Boston Red Sox

  • TORONTO, ON - JUNE 28: Vladimir Guerrero Jr. #27 of the Toronto Blue Jays celebrates his walk-off hit single in the ninth inning to defeat the Boston Red Sox 6-5 at the Rogers Centre on June 28, 2022 in Toronto, Ontario, Canada. (Photo by Mark Blinch/Getty Images)

    TORONTO, ON – JUNE 28: Vladimir Guerrero Jr. #27 of the Toronto Blue Jays celebrates his walk-off hit single in the ninth inning to defeat the Boston Red Sox 6-5 at the Rogers Centre on June 28, 2022 in Toronto, Ontario, Canada. (Photo by Mark Blinch/Getty Images)

    Championships come at a price, in any sport, and the question always concerns whether one is willing to pay it. That is true for players and for management, and the Red Sox now have the evidence to question both.

    For the third time in Toronto this season, the Red Sox plunged to their demise last night, losing a 6-5 game to the Toronto Blue Jays despite taking a 5-4 lead into the ninth. The easy second guess this time was the absence of right-hander closer Tanner Houck, who failed to travel with the team to Canada because he is unvaccinated. But the team also lost games earlier this year when Tyler Danish surrendered a grand slam to Bo Bichette after the Sox tied the game (on April 25) in the top of the eighth – it was 2-2 at the time – and when the Sox blew a 5-2 lead in the ninth inning the next night (April 26) as Jake Diekman allowed a two-run home run to George Springer.

    And so, a team that spent far too much time this season looking for a closer finally has one … but he couldn’t (or wouldn’t) make the trip.

    “We go with the 26 that are here,” Sox manager Alex Cora said of his roster. “We tried to get 27 outs and we didn’t do it. Every time we lose, it’s disappointing.”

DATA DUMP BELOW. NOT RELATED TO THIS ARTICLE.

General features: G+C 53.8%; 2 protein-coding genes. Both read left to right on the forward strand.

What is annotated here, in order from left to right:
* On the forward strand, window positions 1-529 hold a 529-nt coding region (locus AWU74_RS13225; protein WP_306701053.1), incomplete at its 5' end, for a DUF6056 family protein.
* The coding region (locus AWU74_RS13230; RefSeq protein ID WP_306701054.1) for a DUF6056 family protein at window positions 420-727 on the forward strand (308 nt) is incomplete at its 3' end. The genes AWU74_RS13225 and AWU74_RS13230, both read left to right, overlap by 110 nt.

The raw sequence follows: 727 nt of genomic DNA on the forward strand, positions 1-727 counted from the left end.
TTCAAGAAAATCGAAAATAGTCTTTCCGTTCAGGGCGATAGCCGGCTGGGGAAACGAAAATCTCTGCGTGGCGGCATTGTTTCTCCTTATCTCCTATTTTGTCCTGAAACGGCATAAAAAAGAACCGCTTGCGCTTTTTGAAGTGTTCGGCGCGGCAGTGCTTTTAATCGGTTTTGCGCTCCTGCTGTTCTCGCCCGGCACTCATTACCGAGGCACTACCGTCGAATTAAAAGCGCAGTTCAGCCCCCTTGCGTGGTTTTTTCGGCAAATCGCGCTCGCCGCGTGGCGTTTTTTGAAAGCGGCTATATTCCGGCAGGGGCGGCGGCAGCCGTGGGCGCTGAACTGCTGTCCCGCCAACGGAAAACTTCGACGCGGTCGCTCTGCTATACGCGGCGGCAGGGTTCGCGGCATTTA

Fair enough.

    But some losses hurt more than others.

    Fact: the Red Sox have now suffered three late-inning breakdowns in Toronto this season because their bullpen has failed spectacularly. Much of this goes on chief baseball office Chaim Bloom, who built a relief corps of Robleses, Diekmans and Danishes who have been, predictably, devoured. The Jays have a young, dynamic lineup splattered with good right-handed hitters who have seemingly taken turns beating the Red Sox over the head this season.

    Can we question Houck and, for that matter, center fielder Jarren Duran for failing to make the trip? You bet we can – and it has nothing to do with politics. Earlier this season, before a May trip to Toronto, the final members of the Yankees (believed to be Aaron Judge and Anthony Rizzo) got vaccinated so the team would be fully stocked for a series with the Blue Jays. The Yankees have subsequently gone 4-2 in Canada this year and are running away with the American League East.

    The Red Sox, by contrast, are now 2-7 against the Jays and 1-4 in Canada, where they could just as easily be 4-1.